1. A meta-analysis of recent studies revealed that stimulant use in children with attention-deficit/hyperactivity disorder (ADHD) was associated with longer sleep latency, decreased sleep efficiency, and decreased total sleep time.
2. Sleep latency was significantly increased with each additional daily dose of stimulant medication. The negative impact of sleep efficiency was lower with increased stimulant length of use.
Evidence Rating Level: 2 (Good)
Study Rundown: The prevalence of ADHD among children and adolescents is approximately 7%, with stimulant medication being the most common treatment for this disease. Despite this, there are conflicting beliefs on the effect of stimulant medication on sleep among these patients. This study therefore explored the most recent literature on the effects of stimulant medication use on sleep in children and teens with ADHD. Overall, several significant effects of stimulant medication on sleep were determined. First, stimulant medication use was associated with longer sleep latency. A significant moderator included frequency of stimulant dosage, with greater dosage frequency linked to greater sleep latency. Second, sleep efficiency was decreased in children taking stimulants for ADHD. Negative impact of sleep efficiency was decreased the longer a patient was taking the medication. Finally, stimulant medication use was associated with decreased sleep time. While these results highlight the importance of weighing risks and benefits when considering stimulant medication for children and teens with ADHD, they are limited by the small number of studies included in the meta-analysis. These findings are important for pediatricians to understand the effects of stimulant medications on sleep, so that they may treat and advise their patients with ADHD appropriately.
Study Author, Katherine M. Kidwell, MA, talks to 2 Minute Medicine: University of Nebraska, Department of Psychology, Lincoln, Nebraska.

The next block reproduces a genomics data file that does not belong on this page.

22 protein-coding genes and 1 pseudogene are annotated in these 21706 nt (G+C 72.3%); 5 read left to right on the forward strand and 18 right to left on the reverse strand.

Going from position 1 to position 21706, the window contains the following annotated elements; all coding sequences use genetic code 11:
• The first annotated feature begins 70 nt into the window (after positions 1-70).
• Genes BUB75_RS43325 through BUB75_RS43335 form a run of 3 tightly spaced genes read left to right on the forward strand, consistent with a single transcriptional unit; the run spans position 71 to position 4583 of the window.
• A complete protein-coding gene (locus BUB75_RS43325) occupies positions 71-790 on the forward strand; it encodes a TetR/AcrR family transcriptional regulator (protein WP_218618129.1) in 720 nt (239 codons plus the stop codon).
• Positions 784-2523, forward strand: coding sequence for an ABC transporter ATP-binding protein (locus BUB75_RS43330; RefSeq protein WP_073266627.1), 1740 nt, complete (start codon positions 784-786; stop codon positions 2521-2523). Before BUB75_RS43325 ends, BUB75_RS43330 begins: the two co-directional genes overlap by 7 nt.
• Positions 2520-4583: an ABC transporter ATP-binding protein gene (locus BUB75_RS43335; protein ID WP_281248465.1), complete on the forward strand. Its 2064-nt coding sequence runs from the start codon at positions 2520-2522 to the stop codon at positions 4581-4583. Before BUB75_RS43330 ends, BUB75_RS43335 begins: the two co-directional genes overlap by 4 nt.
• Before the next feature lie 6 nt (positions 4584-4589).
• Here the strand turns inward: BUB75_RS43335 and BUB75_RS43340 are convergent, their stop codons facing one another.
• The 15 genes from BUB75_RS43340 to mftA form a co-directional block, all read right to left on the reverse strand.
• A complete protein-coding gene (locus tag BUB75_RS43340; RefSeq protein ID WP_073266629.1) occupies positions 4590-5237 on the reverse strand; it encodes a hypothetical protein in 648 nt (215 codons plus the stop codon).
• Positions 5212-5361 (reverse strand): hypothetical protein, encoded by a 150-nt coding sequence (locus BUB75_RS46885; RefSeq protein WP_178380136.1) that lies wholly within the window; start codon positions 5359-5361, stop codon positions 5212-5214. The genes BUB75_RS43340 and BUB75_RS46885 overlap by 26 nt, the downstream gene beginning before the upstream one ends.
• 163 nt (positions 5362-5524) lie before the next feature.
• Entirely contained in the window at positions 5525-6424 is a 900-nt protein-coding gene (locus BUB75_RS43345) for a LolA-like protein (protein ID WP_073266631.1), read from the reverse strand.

“A simple review of the literature is insufficient for guiding medical professionals when prescribing stimulant medications, because studies have found mixed results on whether stimulants impair or aid with sleep. In this meta-analysis, we found that stimulant medications led to shorter sleep time, worse sleep efficiency, and longer sleep latency, and we recommend that prescribers monitor sleep adverse effects and adjust dosing or medication type for individual children to improve sleep.”
In-Depth [meta-analysis]: This study included 9 randomized controlled studies from February 2014 through March 2015 that met inclusion criteria. Effect size of stimulant medications on sleep, heterogeneity, and significant effect moderators were calculated among the 9 studies. The effect of stimulant medication on sleep latency was 0.78 and significant, indicating increased sleep latency with increased use of stimulants (95% CI 0.54 to 1.02, P=.054). An I2 of 67.3% indicated moderate to high heterogeneity in effect size between studies. For each additional daily dose of medication, effect size was greater by 0.42, demonstrating that sleep latency was increased with additional daily doses of medication. Overall, effect of stimulant medications on sleep efficiency was -0.39 (95% CI -0.69 to -0.08, P<.001), indicating significantly decreased sleep efficiency with use of stimulants. An I2 of 83.37% indicated high levels of heterogeneity in effect size between studies. For every additional day on medication, effect size was less negative by .05, indicating a lessening effect on sleep efficiency over time. Finally, the statistically significant effect size of stimulant medication on sleep time was -0.59, highlighting the negative effect of the medication on hours of sleep (95% CI -0.84 to -0.35, P<.001). An I2 of 82.67% indicated high heterogeneity in effect size between studies. No significant moderators were found for this variable.
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